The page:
#### milobindi

##### New Member
Welcome to ETO!

In your circuit the LEDs are being powered by the 9V supply for the opamp; not by the 0.4V input. Are you sure you have understood the task correctly?
Not quite, the 9V batteries will power the positive and negative opamp rails. The circuit will only function when the device with the .4V AC input is on because it requires an AC source for the capacitors. Therefore the LED's will only light up when the .4V AC voltage input exists, which is what we want since we are trying to use this circuit as a sort of IR indicator light for our IR sensitive video recording device.

#### JimB

##### Super Moderator
Ignoring any other problems with the circuit, you need to remove the "earth" connection which I have highlighted with a red circle.
It is effectively shorting out one of the diodes, and is not required in this circuit configuration.

JimB

#### AnalogKid

##### Well-Known Member
From your description in post #5, the input signal is *controlling* the LEDs, not powering them. This is an important distinction. Knowing which parts of your system are power supplies and which parts are not is critical to explaining what you want and understanding how things work.

Also, the LEDs need 100 mA, not mV. Amperes and Volts are different. And, at 100 mA per LED you will need a 0.5 A poser source and a medium-sized power transistor to drive the LEDs. The vast majority of opamps cannot make a 0.5 A output current.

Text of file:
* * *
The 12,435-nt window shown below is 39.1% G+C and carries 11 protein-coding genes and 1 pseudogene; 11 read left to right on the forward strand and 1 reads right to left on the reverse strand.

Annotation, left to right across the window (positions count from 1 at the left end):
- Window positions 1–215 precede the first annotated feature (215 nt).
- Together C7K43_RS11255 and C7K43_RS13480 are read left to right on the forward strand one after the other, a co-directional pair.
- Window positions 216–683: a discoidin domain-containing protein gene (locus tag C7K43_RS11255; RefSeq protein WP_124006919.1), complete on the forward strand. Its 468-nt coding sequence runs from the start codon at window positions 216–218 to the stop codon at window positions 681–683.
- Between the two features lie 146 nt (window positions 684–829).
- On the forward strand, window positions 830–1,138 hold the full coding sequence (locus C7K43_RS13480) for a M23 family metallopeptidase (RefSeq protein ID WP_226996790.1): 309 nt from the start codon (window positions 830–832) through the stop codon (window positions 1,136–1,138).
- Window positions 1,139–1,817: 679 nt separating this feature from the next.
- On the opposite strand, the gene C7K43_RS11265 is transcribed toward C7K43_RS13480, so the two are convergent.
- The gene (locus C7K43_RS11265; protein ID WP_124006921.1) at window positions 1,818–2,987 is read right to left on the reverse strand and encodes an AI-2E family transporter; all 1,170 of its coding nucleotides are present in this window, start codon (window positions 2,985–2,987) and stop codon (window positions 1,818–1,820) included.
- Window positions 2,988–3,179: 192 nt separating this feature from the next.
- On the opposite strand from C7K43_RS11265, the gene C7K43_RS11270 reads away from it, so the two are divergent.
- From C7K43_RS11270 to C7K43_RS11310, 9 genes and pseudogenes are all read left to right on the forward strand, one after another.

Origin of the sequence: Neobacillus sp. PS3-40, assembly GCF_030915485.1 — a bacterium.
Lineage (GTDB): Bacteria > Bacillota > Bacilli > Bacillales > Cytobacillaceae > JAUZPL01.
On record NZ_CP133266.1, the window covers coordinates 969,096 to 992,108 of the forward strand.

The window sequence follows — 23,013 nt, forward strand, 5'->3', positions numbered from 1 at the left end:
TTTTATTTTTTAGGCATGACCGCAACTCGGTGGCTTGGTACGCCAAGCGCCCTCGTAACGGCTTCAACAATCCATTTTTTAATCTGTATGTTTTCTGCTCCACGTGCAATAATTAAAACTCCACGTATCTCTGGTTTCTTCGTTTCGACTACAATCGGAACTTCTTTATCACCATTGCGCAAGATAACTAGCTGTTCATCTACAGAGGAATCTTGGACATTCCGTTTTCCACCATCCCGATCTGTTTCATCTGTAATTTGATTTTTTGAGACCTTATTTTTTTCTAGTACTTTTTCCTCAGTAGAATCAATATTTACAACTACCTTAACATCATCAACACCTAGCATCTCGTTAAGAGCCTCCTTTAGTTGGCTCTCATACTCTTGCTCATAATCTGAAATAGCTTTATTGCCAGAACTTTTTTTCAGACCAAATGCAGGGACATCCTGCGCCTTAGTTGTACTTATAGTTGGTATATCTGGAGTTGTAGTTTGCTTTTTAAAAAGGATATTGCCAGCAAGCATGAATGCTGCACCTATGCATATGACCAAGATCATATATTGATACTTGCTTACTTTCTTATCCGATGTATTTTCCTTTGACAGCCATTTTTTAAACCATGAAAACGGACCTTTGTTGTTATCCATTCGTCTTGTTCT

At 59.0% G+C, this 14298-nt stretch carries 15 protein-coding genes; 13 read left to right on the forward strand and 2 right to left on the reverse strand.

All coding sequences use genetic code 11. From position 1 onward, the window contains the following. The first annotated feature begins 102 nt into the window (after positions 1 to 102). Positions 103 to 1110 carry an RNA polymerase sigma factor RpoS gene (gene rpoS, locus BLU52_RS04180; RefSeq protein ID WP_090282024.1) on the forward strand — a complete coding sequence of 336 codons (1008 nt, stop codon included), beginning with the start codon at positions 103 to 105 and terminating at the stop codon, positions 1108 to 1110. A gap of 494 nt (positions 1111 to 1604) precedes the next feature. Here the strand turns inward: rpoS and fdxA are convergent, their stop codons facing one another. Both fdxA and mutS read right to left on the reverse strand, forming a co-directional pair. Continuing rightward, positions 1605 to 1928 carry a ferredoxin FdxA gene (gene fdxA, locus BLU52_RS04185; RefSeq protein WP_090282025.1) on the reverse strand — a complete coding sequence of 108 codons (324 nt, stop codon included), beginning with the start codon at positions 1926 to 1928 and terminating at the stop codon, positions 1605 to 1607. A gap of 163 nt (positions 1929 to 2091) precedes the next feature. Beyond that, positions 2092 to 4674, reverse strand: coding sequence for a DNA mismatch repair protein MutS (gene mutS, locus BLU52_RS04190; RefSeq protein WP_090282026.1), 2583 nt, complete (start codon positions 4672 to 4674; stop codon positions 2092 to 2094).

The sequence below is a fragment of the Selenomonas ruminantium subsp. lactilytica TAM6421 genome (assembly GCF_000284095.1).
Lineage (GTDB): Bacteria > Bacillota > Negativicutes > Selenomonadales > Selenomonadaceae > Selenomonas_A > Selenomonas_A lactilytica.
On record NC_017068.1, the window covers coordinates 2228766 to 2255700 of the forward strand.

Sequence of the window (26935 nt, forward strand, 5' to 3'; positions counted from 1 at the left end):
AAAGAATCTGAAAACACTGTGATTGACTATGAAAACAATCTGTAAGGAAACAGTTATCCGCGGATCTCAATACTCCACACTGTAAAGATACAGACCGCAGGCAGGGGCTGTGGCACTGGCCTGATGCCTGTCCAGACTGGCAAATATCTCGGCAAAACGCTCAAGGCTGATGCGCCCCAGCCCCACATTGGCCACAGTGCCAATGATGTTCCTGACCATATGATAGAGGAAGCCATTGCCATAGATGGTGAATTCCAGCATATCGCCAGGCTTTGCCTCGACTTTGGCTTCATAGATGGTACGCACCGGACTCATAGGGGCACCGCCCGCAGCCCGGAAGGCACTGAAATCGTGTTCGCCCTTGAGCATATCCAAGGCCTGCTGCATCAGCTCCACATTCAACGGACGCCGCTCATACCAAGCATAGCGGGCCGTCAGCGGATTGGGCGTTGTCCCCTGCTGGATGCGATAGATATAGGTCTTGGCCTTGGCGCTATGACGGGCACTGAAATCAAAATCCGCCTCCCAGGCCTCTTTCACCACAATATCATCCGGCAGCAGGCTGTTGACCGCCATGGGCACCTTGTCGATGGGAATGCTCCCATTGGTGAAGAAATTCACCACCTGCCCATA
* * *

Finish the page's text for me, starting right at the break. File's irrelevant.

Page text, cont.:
Is it a requirement that the LEDs flicker at the same frequency as the input signal, or can they be on steady-state? If the latter, since the input is an on-off signal, all you really need is a comparator as a missing-pulse detector driving a power transistor. The resulting circuit can run on just the +9 V supply if you want.

ak

#### alec_t

##### Well-Known Member
The non-inverting input of the opamp needs an appropriate bias circuit. Does the AC input signal generator provide a DC bias current path?
Even at 20mA per LED, most opamps would be unable to provide the 100mA total current.
Is your 9V supply mains-derived or a PP3 battery? The latter would be flat in next to no time.

#### ronsimpson

##### Well-Known Member
Using the +/-9V supply
Choose voltage comparitor good for more than 20V supply and can drive the LED current. 20mA or 100mA that is the question.